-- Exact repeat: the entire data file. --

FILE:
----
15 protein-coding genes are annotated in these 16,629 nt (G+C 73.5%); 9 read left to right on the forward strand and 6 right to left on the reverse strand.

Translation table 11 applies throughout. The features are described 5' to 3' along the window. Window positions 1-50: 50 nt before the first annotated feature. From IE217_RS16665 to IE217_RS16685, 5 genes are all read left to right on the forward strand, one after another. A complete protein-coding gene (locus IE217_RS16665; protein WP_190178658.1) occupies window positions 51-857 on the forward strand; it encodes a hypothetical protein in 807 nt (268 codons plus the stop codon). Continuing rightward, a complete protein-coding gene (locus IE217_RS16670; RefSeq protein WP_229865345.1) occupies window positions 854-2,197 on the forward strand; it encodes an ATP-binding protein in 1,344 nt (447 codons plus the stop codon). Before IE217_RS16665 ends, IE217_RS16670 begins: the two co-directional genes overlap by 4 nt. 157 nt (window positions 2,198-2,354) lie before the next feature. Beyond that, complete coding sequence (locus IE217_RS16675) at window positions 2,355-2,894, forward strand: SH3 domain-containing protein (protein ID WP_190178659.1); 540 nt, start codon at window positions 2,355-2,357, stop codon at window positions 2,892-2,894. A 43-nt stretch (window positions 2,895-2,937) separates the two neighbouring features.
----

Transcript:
15 protein-coding genes are annotated in these 16,629 nt (G+C 73.5%); 9 read left to right on the forward strand and 6 right to left on the reverse strand.

Translation table 11 applies throughout. The features are described 5' to 3' along the window. Window positions 1-50: 50 nt before the first annotated feature. From IE217_RS16665 to IE217_RS16685, 5 genes are all read left to right on the forward strand, one after another. A complete protein-coding gene (locus IE217_RS16665; protein WP_190178658.1) occupies window positions 51-857 on the forward strand; it encodes a hypothetical protein in 807 nt (268 codons plus the stop codon). Continuing rightward, a complete protein-coding gene (locus IE217_RS16670; RefSeq protein WP_229865345.1) occupies window positions 854-2,197 on the forward strand; it encodes an ATP-binding protein in 1,344 nt (447 codons plus the stop codon). Before IE217_RS16665 ends, IE217_RS16670 begins: the two co-directional genes overlap by 4 nt. 157 nt (window positions 2,198-2,354) lie before the next feature. Beyond that, complete coding sequence (locus IE217_RS16675) at window positions 2,355-2,894, forward strand: SH3 domain-containing protein (protein ID WP_190178659.1); 540 nt, start codon at window positions 2,355-2,357, stop codon at window positions 2,892-2,894. A 43-nt stretch (window positions 2,895-2,937) separates the two neighbouring features.